As the world celebrates International Mother Language Day on Saturday, Germany's language purists bemoan the relentless onslaught of Denglish. But a German watchdog has hinted that a turnabout might be in sight.
Maybe bilingual is the way to go?
When burger giant McDonald's recently dropped its famous English slogan "everytime a good time" for its TV advertisement in Germany and replaced it with a very German "Ich liebe es" (I'm lovin' it), an audible whoop of joy was heard in the language purist camp in the country.
After years of all-out war against the rise of Denglish (a mixture of German and English), the Institute for German Language (VDS) -- self-appointed guardian of the sanctity of German language -- is celebrating.
Going German at McDonald's
"We have detected a trend reversal," Walter Krämer, chairman of the VDS told dpa news agency. "The fast-food chain McDonald's is once again advertising in German for its products, even other companies and concerns have rediscovered German for their slogans," he said.
But rather than a sense of loyalty and pride towards its own native language -- a sentiment more in keeping with International Mother Language Day -- it's pragmatic concerns that have fuelled the German advertising industry's recourse to German.
Tobias Mindner, VDS press spokesman pointed out that advertising gurus in Germany had found in a study that most of its target audience didn't understand slick English one-liners.
Indeed the recent representative study concluded that 59 percent of those surveyed couldn't correctly translate McDonald's Every time a good time into German. The same went for Mitsubishi's slogan Drive Alive. Just 18 percent understood it as "lively driving" in German, the rest interpreted it as "survive the drive in our car" -- a potentially damaging promo for the carmaker.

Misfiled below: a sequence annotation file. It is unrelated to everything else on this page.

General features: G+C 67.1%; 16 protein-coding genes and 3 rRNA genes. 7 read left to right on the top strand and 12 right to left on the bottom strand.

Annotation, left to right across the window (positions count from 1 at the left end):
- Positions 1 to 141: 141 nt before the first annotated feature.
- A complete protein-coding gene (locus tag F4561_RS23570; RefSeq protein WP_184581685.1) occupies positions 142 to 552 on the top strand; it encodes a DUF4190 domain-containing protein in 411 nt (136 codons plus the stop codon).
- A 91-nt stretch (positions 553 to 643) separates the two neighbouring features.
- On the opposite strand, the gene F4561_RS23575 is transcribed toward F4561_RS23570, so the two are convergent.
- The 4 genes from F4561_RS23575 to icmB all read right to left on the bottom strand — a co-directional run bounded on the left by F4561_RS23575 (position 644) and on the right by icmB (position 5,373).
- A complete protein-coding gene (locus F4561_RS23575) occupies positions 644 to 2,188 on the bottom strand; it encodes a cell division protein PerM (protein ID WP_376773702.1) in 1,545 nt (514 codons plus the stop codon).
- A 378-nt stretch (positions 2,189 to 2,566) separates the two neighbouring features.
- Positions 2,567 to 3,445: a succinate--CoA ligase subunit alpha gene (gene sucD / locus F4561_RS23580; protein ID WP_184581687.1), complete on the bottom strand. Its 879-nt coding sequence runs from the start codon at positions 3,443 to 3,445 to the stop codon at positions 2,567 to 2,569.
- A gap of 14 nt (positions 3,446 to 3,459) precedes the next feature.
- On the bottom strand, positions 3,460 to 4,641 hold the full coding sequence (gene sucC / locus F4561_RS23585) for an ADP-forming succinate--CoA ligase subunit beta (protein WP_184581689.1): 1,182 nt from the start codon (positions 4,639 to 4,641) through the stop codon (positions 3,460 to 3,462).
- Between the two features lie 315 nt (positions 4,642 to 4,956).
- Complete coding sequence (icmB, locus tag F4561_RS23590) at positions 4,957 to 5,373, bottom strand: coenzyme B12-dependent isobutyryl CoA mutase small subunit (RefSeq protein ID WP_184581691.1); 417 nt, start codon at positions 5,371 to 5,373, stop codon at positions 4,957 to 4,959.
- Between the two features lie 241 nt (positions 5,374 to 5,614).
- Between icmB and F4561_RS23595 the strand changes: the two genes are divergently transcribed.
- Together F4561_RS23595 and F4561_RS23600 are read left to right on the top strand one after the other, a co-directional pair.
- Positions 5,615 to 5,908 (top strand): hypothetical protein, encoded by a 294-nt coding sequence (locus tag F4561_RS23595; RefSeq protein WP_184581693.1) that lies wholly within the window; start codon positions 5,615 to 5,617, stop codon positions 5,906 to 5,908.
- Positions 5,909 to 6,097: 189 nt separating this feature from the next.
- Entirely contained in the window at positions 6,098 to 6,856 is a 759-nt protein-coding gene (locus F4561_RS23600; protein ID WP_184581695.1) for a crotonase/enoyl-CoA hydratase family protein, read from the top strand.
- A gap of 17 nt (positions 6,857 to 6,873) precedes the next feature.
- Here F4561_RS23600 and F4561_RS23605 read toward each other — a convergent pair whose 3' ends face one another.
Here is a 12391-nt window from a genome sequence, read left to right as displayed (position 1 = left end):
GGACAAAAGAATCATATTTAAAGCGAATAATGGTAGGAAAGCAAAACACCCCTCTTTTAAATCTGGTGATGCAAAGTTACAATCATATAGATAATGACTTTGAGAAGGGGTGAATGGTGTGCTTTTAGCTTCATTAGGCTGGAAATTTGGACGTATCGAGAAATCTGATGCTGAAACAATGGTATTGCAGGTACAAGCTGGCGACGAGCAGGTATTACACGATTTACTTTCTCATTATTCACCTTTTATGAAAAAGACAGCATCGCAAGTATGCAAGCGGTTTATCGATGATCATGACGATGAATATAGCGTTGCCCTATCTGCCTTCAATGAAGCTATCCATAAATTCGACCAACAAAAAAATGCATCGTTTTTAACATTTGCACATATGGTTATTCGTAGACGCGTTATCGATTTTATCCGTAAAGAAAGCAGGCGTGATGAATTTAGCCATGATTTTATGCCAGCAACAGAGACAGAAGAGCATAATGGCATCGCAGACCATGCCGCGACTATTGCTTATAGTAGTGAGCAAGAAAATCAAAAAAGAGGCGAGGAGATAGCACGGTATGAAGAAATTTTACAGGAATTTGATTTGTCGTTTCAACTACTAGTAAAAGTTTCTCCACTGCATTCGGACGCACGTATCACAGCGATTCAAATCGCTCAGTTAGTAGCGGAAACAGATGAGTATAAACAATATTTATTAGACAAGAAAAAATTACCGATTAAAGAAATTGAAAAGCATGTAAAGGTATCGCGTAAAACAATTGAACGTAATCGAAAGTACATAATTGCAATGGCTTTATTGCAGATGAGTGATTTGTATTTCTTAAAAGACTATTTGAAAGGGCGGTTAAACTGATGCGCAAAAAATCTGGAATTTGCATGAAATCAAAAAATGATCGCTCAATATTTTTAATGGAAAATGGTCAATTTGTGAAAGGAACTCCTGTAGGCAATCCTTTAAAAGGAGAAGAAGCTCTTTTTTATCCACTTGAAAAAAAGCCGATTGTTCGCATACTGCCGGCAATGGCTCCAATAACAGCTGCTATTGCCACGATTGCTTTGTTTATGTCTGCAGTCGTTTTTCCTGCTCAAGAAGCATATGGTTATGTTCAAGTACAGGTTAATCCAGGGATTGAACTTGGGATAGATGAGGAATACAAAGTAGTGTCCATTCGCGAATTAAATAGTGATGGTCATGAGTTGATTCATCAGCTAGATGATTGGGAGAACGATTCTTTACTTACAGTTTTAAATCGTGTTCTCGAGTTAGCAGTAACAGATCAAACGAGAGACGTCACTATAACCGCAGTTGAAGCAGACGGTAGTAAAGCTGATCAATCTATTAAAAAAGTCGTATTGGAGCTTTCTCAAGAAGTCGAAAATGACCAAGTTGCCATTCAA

The participants were all aged between 14 and 59 -- a target group that's considered the biggest spender and thus the most promising for the industry.
BMW calls on customers to "dress your car," but what's that supposed to mean, exactly?
"A much smaller percentage of people in Germany speak English than is generally assumed," Mindner told DW-WORLD. "Just about ten percent speak and really understand it well. So you can't really just use snazzy English phrases and enthuse people for products, when they don't really get the message," he added.
Spectacular moves to clean up German
The VDS has been up in arms against the encroachment of English words in the German language for the past six years and is known for its often eccentric ways to achieve its aim.
Last year the watchdog symbolically auctioned the German language on Ebay. Within two days, the highest bid lay above ten million euro, following which the Internet auction site stopped the trade.
The organization also attempted to sue the supervisory board of Deutsche Telekom for its "nonsensical use" of English words like City call, Holiday plus Tarif and German Call. The institute also awards a prize for the Sprachpanscher (language debaser) of the year.
"No to Denglish"
The onslaught of so-called Denglish is apparent not just in Germany's advertising and business world, but increasingly in almost all walks of life and it isn't just irking language experts.
A group of senior citizens in the Bavarian city of Nuremberg recently started a "No to Denglish" signature campaign. Magda Schleip, a member, told daily Süddeutsche Zeitung, "older people only understand fragments of what politicians, advertising gurus and media tell them everyday."
Schleip added that the problem was even more acute for the unemployed. "The Federal Labor Agency only talks about job centers, cluster building, clearing offices," she said. "Which unemployed person understands that?"
Awareness the key?
Though politicians -- who are prey to Denglish themselves (task force, road show, pre-events) -- are clear it's impossible to enforce laws to cleanse German, it's generally agreed that awareness is the best way to counter the malaise.
Thus the Bavarian Education Ministry has announced that it has urged schools to "take special responsibility for the German language" on Feb. 21, the International Mother Language Day.
But will that stop German teens from using trendy and hip, German businessmen from being CEOs, bankers and managers or ordinary souls from shoppen or chatten on the Internet?